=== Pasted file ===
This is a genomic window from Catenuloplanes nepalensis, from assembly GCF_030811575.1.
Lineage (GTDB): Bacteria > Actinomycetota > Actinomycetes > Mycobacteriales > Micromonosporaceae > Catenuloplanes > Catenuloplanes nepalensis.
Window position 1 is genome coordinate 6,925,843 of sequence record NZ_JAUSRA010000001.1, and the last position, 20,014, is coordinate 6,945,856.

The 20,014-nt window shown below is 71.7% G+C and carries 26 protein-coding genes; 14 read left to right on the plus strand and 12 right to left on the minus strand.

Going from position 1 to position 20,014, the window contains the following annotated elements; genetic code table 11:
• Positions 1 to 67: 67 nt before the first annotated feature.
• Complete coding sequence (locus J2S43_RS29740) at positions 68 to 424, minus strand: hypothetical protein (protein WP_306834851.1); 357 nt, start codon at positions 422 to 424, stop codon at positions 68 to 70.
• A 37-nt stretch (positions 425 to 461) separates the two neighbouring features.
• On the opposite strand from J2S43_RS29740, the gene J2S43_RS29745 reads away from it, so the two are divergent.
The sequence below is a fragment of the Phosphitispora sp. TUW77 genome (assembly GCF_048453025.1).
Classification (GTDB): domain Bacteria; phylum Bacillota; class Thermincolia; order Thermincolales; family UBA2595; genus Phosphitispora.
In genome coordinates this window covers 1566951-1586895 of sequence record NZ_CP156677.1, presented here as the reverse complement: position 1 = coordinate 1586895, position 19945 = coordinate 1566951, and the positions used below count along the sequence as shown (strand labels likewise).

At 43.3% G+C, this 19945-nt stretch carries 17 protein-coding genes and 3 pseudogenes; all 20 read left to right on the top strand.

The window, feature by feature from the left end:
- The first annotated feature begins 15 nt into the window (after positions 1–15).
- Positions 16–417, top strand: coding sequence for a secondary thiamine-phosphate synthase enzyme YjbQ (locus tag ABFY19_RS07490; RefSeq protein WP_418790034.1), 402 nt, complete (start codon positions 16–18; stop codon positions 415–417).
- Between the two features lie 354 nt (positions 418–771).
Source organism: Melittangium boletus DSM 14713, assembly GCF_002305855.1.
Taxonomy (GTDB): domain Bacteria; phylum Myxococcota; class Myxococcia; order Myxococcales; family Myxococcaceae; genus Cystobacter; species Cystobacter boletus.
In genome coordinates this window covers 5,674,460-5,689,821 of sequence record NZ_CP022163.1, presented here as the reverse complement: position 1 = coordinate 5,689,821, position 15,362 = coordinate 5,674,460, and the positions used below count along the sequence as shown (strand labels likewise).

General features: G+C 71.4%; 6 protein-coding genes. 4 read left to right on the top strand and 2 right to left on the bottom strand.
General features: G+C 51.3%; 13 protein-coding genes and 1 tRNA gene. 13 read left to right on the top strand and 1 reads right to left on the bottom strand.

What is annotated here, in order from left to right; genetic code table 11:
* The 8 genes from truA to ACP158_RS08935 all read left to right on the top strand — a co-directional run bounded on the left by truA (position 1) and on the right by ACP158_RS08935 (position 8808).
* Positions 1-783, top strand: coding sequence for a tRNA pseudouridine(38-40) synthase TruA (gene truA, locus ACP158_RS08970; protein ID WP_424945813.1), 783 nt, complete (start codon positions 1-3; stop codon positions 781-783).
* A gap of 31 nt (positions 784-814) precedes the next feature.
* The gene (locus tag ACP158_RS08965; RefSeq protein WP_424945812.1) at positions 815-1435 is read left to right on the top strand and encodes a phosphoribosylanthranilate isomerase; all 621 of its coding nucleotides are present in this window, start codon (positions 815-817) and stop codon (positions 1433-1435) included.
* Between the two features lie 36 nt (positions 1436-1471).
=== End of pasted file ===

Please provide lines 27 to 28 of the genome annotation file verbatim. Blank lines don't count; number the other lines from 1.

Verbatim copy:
* The gene (locus tag ACP158_RS08965; RefSeq protein WP_424945812.1) at positions 815-1435 is read left to right on the top strand and encodes a phosphoribosylanthranilate isomerase; all 621 of its coding nucleotides are present in this window, start codon (positions 815-817) and stop codon (positions 1433-1435) included.
* Between the two features lie 36 nt (positions 1436-1471).